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3 Questions With: Cambridge’s Ann Murphy, Educator & Activist

Dr. Ann Murphy worked in politics and state government before returning to grad school and getting a PhD.  She taught literature and peace studies at Assumption College for 25 years. Since retiring, Dr. Murphy has taught writing in the Clemente program, which offers college credit to lower income students; volunteered for Indivisible and Swing Left; and traveled. Brenda says she’s incredibly lucky Ann has been her friend for over 40 years.

What would you tell your 20-year old self about life and career?

I can’t remember who my 20-year old self was, and any advice I might give about life and career to a 20-year old today is so rooted in my experiences of the ‘60s and ‘70s that it would have little relevance.  However, I would tell any 20-year old, then or now, that it’s worse to look back on sins of omission than on sins of commission.  So — go for it.  Take risks.  The irresponsible or risky things I did are the ones I remember now with most pleasure.  And then there’s the old Janis Joplin line: don’t compromise yourself.  It’s all you got. 

What’s the best advice you’ve ever received? 

I’ve received a good deal of advice over 70 years, some of it quite good, though most of it was not useful.  However, when I was in high school my mother gave me this enduringly valuable advice: “whenever you are at a big party, go into the kitchen.  The people you find hanging out there are almost always the ones you want to be with.”  It’s true and has served me well over the years.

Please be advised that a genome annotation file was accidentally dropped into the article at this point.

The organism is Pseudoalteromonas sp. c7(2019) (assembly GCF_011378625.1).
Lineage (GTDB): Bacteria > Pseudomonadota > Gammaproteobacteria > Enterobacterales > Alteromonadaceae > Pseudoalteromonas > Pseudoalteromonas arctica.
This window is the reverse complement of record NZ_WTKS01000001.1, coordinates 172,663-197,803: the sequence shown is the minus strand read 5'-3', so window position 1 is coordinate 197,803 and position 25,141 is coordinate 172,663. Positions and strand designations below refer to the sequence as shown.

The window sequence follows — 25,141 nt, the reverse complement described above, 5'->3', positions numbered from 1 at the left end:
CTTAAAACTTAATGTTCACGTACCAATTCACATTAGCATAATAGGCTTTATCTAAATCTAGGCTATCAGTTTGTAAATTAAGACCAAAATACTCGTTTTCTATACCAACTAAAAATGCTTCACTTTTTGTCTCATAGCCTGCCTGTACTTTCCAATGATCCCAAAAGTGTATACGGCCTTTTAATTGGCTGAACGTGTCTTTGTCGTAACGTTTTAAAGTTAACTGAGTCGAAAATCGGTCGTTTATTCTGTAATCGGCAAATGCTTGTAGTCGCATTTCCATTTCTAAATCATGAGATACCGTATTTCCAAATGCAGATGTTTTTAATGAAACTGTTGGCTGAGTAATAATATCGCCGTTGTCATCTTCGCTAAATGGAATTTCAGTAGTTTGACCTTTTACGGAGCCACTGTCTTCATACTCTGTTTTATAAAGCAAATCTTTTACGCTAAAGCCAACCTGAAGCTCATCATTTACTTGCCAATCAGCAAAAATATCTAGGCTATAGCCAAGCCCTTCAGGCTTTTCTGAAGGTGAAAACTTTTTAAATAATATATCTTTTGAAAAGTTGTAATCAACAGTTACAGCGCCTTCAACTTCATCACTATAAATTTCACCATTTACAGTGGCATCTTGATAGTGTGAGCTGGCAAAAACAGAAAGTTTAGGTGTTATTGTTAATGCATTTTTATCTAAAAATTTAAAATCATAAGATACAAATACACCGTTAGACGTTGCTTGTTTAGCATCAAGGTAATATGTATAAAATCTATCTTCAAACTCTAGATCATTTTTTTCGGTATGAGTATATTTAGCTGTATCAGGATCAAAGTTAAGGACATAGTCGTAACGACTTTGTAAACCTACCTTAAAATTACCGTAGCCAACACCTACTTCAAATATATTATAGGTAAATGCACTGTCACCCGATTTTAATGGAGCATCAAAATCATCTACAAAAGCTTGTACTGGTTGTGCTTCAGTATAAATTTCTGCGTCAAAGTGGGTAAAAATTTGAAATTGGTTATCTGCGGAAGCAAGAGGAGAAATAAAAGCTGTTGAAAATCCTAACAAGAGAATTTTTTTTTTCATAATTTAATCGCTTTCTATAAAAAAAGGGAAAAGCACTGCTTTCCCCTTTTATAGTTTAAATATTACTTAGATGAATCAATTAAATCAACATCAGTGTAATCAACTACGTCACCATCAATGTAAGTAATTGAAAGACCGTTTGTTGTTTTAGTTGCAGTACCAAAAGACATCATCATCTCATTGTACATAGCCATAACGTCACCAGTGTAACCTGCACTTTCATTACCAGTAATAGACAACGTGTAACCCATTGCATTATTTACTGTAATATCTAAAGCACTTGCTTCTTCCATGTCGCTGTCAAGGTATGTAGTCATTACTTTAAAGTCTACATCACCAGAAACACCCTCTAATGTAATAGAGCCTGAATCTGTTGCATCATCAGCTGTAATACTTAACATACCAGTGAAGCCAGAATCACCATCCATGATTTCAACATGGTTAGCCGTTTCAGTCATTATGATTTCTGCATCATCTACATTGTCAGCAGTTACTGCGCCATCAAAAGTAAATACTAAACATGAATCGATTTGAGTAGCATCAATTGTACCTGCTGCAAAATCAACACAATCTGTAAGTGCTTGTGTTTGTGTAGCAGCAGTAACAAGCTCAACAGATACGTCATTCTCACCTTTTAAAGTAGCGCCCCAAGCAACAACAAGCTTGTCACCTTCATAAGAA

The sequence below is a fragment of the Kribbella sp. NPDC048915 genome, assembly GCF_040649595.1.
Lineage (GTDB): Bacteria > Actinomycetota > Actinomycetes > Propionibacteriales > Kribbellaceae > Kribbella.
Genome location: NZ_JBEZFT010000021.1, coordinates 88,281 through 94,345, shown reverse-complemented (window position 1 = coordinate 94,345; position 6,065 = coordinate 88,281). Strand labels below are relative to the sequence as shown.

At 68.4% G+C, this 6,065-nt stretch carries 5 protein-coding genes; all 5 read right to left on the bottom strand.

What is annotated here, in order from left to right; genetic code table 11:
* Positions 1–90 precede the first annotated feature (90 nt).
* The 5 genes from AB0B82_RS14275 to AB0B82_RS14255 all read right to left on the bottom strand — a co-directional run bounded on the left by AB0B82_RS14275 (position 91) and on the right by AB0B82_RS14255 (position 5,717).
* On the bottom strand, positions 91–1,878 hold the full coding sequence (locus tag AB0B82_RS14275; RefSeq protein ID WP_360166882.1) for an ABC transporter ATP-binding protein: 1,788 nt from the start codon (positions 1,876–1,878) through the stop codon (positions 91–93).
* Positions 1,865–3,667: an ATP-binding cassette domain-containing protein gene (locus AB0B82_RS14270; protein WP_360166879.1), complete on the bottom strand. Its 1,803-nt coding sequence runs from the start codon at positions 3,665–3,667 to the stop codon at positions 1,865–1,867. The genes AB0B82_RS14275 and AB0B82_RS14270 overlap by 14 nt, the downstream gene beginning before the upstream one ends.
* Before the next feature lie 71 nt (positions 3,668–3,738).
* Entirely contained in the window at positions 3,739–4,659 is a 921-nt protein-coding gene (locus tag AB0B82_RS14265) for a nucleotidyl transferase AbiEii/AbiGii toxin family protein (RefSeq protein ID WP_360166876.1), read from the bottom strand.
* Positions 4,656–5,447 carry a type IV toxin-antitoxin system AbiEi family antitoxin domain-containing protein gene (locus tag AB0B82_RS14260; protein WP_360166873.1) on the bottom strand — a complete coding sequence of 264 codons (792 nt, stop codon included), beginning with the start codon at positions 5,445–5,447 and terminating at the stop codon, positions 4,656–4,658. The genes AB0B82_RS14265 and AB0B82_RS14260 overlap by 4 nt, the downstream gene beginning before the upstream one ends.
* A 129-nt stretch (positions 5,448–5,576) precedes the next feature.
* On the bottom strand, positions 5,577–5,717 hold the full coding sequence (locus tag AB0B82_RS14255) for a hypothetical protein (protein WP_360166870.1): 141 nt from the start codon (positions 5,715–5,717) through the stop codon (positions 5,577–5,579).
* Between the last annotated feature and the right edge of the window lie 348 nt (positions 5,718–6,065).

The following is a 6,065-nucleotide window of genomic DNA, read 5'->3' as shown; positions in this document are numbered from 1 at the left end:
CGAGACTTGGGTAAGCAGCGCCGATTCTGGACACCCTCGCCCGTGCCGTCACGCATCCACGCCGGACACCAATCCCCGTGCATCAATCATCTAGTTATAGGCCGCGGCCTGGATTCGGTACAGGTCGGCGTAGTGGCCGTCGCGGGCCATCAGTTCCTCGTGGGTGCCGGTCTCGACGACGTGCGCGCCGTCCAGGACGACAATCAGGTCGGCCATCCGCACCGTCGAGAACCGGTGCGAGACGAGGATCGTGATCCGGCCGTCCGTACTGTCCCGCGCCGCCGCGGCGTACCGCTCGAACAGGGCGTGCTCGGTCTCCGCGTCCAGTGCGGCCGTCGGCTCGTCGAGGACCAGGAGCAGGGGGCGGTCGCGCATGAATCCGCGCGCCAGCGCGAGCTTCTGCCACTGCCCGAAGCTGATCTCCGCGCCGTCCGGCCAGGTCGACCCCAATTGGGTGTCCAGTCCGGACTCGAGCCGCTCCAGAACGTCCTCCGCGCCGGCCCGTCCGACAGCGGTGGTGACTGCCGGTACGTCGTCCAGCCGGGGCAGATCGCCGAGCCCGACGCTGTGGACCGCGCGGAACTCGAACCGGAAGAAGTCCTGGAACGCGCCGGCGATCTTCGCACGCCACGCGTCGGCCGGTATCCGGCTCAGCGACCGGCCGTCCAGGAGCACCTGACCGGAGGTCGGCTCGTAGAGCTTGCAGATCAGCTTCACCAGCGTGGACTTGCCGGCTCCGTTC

The second great advice I got was from a college professor.  He told us that maturing is the process of “learning to distinguish between trying to be who you want to be and trying to be who you think you ought to want to be.”  It’s not always easy, I have found, to distinguish between the two, but it’s an enormously helpful way to test yourself when you’re faced with a complicated choice.   

What excites you about the future?

In truth I am not terribly hopeful about the future these days.  But I love being retired, and I am excited about having more time to spend time with friends and the freedom to decide what I want to do and how I want to spend my time, and I am excited about continuing to travel.  I’ve recently been to Iceland and Malta, Ireland and Tahiti, and I hope to see more new places in the coming year. 

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